this Ten Thousand Li Great Wall,
Now I am sixty-five, too old for change

and Communism, the Malaysian Visa Office
permits I visit the land of my ancestors,
Oh, my arthritic knees! This wall was built

for mountain goats! The Emperor’s soldiers —
perched on the edge of the world, wanting
to sow rice and children, making do

with mulled wine against snow and ghost voices
wailing in the stones. Poor dead soldiers —
their breaths chill the stone, the summer wind,
I feel it. The Wall is haunted.

Stay tuned, dear blog readers. Stay tuned.

Poetry Saturday: Irene Suico Soriano

Met her at the reading put together by Linda Nietes of Philippine Expressions (San Pedro, CA) in March.

Been reading her collection, Primates From an Archipelago: Poems (Rabbit Fool Press), off and on ever since. The back has blurbs from Melissa Roxas and Jennifer Tseng (both of whom self has never read; adding to the “To Read” pile!)

The book is divided into four sections: Scattered Islands, Reclamation, Scattered Cities, and Smog.

From the poem Months, for Napoleon Lustre:

I.

Essex said it perfect:
It is easier to be furious than yearning.
You belong to tribes of warriors and outlaws.
Many who are now dying or just waiting like you.
As I sit here by your bed looking at your sleeping body,
I wonder how long your fury can sustain you.

DSCN0385

Published 2017 by Rabbit Fool Press: http://www.rabbitfoolpress.com

Enthralling, powerful collection.

Stay tuned, dear blog readers. Stay tuned.

Traffic: St. Paul/Minneapolis

The more melancholy John Steinbeck becomes in Travels with Charley — the more he realizes that he is missing certain sights, and perhaps that means missing them forever — the more captivated self becomes with his narrative. (Self has been there! There meaning: emotionally)

He hates traffic. Self completely understands his reluctance to enter cities. Like Steinbeck, self tends to panic and get lost. She feels every beat of the following section, p. 100:

Like a weakening swimmer I edged to the right into a pleasant street only to be stopped by a policeman, who informed me that trucks and such vermin were not permitted there. He thrust me back into the ravening stream.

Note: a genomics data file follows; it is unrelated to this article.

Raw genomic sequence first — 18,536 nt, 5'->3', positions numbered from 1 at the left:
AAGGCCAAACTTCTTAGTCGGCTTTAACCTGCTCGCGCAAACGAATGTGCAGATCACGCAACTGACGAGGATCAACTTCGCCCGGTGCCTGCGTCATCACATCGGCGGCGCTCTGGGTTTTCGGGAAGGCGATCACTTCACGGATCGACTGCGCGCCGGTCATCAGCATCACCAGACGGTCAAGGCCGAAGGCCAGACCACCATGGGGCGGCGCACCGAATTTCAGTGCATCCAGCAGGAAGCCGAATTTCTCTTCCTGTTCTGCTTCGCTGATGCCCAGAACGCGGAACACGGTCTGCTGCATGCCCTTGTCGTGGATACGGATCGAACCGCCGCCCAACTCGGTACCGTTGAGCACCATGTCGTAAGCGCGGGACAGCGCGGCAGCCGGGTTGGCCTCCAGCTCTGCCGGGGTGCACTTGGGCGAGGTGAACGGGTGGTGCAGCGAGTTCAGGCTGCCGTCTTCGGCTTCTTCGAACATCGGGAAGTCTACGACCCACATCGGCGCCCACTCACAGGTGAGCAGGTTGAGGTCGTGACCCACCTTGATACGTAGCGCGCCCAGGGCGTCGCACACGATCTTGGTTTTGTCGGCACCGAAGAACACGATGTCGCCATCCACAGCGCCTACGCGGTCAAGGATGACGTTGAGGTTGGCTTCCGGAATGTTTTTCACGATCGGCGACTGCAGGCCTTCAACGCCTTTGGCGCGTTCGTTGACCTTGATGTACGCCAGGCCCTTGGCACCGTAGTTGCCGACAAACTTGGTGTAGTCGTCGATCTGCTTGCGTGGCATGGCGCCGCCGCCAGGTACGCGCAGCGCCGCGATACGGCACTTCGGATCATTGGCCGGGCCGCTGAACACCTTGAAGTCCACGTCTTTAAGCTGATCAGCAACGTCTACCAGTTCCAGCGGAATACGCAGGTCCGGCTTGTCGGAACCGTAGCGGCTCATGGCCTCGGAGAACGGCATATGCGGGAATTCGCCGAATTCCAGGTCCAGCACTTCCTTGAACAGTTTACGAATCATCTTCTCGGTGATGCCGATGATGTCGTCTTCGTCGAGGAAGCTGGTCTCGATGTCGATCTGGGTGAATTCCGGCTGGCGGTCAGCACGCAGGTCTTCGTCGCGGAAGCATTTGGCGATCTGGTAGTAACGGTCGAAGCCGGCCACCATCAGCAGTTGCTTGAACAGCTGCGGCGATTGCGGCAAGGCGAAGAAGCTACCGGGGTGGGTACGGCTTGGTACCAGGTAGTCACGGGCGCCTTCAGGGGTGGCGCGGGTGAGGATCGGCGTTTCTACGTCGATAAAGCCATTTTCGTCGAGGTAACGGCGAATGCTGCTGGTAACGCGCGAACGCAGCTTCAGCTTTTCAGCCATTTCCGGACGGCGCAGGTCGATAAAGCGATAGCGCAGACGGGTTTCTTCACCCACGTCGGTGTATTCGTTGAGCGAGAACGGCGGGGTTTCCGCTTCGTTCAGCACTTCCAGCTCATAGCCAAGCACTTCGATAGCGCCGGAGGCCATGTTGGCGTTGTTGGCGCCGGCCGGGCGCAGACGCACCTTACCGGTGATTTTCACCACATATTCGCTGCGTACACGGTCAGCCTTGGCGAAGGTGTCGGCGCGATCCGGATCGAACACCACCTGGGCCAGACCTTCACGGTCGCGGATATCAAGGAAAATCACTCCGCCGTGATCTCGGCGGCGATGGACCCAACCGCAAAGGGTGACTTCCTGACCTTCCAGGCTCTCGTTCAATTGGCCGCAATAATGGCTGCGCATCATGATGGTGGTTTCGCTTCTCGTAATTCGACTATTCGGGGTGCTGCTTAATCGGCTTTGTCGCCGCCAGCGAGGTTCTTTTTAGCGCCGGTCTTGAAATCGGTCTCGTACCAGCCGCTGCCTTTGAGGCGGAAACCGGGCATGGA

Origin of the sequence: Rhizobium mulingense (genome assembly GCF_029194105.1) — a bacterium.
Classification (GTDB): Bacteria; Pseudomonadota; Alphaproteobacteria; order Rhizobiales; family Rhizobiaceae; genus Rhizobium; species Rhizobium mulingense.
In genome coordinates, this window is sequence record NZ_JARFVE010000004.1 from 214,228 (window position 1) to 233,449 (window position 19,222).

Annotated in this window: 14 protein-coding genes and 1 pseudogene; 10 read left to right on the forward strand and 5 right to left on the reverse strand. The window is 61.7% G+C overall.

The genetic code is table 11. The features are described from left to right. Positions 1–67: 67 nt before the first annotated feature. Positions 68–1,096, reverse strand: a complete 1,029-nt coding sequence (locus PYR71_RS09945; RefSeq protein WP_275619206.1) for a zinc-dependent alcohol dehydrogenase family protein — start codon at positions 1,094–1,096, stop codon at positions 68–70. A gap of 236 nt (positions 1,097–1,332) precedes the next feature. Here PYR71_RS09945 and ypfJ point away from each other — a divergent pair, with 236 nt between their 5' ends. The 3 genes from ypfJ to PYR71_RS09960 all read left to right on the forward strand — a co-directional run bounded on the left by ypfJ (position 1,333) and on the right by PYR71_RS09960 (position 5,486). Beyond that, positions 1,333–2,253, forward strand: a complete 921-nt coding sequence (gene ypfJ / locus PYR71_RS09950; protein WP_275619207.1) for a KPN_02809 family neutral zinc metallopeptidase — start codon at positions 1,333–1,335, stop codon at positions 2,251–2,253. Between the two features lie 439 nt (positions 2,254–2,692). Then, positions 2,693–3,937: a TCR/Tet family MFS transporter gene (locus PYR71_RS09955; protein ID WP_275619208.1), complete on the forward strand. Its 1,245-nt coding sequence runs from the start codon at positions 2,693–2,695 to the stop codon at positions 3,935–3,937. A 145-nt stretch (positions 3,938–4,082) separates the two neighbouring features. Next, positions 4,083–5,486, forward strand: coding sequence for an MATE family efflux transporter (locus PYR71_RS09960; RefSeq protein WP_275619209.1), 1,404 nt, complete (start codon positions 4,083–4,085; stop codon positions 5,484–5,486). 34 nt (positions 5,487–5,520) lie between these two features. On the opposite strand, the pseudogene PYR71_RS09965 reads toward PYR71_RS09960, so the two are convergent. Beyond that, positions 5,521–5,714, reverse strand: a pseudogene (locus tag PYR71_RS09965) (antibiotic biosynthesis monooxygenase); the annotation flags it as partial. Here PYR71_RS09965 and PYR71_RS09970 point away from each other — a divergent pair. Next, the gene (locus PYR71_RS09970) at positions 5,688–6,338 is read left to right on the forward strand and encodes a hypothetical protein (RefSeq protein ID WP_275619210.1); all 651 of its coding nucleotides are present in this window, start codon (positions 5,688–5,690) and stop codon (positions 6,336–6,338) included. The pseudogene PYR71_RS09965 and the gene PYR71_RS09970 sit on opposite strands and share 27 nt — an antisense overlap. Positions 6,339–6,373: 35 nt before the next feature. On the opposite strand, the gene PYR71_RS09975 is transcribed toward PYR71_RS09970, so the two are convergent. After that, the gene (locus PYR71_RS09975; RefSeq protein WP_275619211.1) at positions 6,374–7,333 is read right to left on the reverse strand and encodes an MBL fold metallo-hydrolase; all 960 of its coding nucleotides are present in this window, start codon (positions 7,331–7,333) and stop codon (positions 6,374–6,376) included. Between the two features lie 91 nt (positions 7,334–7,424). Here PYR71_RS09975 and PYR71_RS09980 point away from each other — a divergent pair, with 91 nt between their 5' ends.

I drove for hours, never able to take my eyes from the surrounding mammoths. I must have crossed the river but I couldn’t see it. I never saw St. Paul or Minneapolis. All I saw was a river of trucks; all I heard was a roar of motors. The air saturated with Diesel fumes burned in my lungs.

Steinbeck flees. He heads for US 10 and ends up in — of all places — “a German restaurant complete with sausages, sauerkraut, and beer steins hanging in rows over the bar, shining but unused.”

The ensuing scene is A+

Stay tuned, dear blog readers. Stay tuned.

Status Report: the 2018 Reading List

There was a stretch of months where all the authors self was reading or had read were male: That’s because a lot of the books she read the first half of the year were by Philip Pullman, who she read for the first time EVER this year. Shame! Shame! Shame!

Then she read Treasure Island, then Lord of the Flies.

She finally tackled Jean Rhys (another first, despite the fact that she’s been hearing about this author since the year she entered grad school) and ended up wanting to strangle her male character in Wide Sargasso Sea.

She discovered the luminous Norwegian writer Tove Jansson in The Summer Book.

She read an excellent first novel (by Julie Lekstrom Himes), Mikhail and Margarita.

After she’s done with Travels with Charley, she re-reads Michael Faber’s The Crimson Petal and the White. She read this book over a decade ago but Faber’s name came up again when she found an old list (from the time she was a Hawthornden fellow, in June 2012) of book recommendations from her fellow Hawthornden writers.

Her next authors are all women:

  • Elizabeth Strout
  • Tatiana de Rosnay
  • Daphne du Maurier
  • Jenny Allen
  • Magda Szabø
  • Rosemary Sutcliff

Stay tuned, dear blog readers. Stay tuned.

 

The Pacific Rim Review of Books: Self Wants to Eat/Read Everything

Issue Twenty-Three, Vol. 12 No. 1